Bridge Says It’s Time For An Everest Legend To Rise

By Ray Hickson

Les Bridge walks casually across the many training tracks at Randwick, decked out in his South Sydney jacket – which he says he hasn’t taken off for a week – headed for the trainer’s hut to talk about the TAB Everest.

Les Bridge with Carmel Size, racing manager for Classique Legend’s owner Bon Ho. (Pic: Bradley Photos).

There’s a large part of Bridge that didn’t think he’d be doing this again.

After all, Classique Legend was supposed to be in Hong Kong right now not having a second shot at the $15m TAB Everest (1200m) at Royal Randwick on Saturday. Bridge concedes Hpong Kong is where the exciting grey sprinter will likely be by the end of the year.

There are a few nerves now the big day is so close but Bridge does have one eye on his beloved Bunnies and their clash with Penrith about three hours after the Everest is run and won.

When that game is played the trainer plans to be at a family barbeque, hopefully with an Everest trophy in tow.

“I’d be lying if I said I didn’t get nervous but it’s not life changing. I’m too old for that, I’m 82,’’ he said.

“I don’t know what I’m more touchy about, Souths or Classique Legend.

“I said last year I thought it was just a preparation too soon for him so I have no excuses this year, the horse looks absolutely beautiful.”

That second shot at the world’s richest race on turf is important to Bridge.

He’s made some big statements about Classique Legend, who ran a luckless sixth in the 2019 TAB Everest. After he won last month’s The Shorts he labelled the horse the best sprinter he’s trained.

It raised eyebrows and for many prompted the question of what about Sir Dapper?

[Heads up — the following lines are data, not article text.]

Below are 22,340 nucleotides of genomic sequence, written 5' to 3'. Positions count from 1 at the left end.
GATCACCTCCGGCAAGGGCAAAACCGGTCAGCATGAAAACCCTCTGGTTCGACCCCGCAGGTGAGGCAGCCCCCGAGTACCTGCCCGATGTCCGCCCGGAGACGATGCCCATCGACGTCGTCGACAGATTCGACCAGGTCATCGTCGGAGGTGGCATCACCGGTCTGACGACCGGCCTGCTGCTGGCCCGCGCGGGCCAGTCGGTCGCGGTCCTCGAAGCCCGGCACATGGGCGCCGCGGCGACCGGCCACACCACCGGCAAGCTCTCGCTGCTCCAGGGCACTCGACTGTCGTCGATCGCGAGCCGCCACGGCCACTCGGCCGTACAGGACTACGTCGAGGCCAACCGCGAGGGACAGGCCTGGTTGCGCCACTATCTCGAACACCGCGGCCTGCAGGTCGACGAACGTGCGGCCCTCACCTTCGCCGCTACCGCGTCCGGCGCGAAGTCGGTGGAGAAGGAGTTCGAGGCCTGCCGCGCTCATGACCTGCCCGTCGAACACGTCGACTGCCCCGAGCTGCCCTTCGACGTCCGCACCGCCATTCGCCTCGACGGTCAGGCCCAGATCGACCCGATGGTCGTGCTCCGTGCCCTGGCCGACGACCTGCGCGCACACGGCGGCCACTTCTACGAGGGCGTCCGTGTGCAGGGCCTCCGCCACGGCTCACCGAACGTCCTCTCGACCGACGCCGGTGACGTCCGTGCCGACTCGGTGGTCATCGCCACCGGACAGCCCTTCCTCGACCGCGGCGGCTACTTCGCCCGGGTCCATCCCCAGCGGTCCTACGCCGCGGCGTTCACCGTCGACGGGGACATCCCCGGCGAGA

Bridge is not backing away from it but at the same time he says the TAB Everest is the stage the five-year-old needs to own come 4.15pm on Saturday.

“You’ve got to win to justify anything, you don’t justify anything by losing,’’ Bridge said.

“You’ll see on Saturday how good he is. I think he will win. I think he is the best sprinter I’ve ever had and I’ve had some good ones.

“He’s had a great preparation and if he can just get a bit of luck, which you need in these big races, I just think he can win the race.”

Classique Legend, $4.20 with TAB, spent the autumn carnival in limbo waiting for transport to Hong Kong but when that didn’t happen he returned to Bridge and needed to mark some time.

Underdone he won the Listed Bob Charley AO Stakes over 1100m at Randwick in June under 60kg, unimpressively to the eye but it served a purpose.

The fruits of that cameo were seen when he returned to win the Group 2 Shorts (1100m) last month and lost no admirers in defeat when Libertini ran past him in the Group 2 Premiere Stakes (1200m) two weeks ago.

Bridge, after that race, was adamant he’d win the Everest and from barrier six he just wants a clear crack at them and for the horse to have his chance.

Classique Legend runs second in the Premiere Stakes on October 3

“I thought his run in the Shorts was terrific. If he can reproduce that, or get the same run, he is going to be really hard to beat,’’ he said.

“The faster they go the better. Probably he’ll be in the middle of the field or the second half, peel out on the turn and get a clear run. That’s all I want.”

Jockey Kerrin McEvoy knows a thing or two about winning the TAB Everest – he of course claimed the first two on Redzel – and he put the grey through his final paces on Tuesday morning, convinced everything is in order.

Bridge knows he doesn’t need to saddle McEvoy with a plan, he knows the horse and will only receive one instruction from the trainer.

“I’ll just tell him to win. He’s won two so he has to try and make it three now,’’ Bridge said.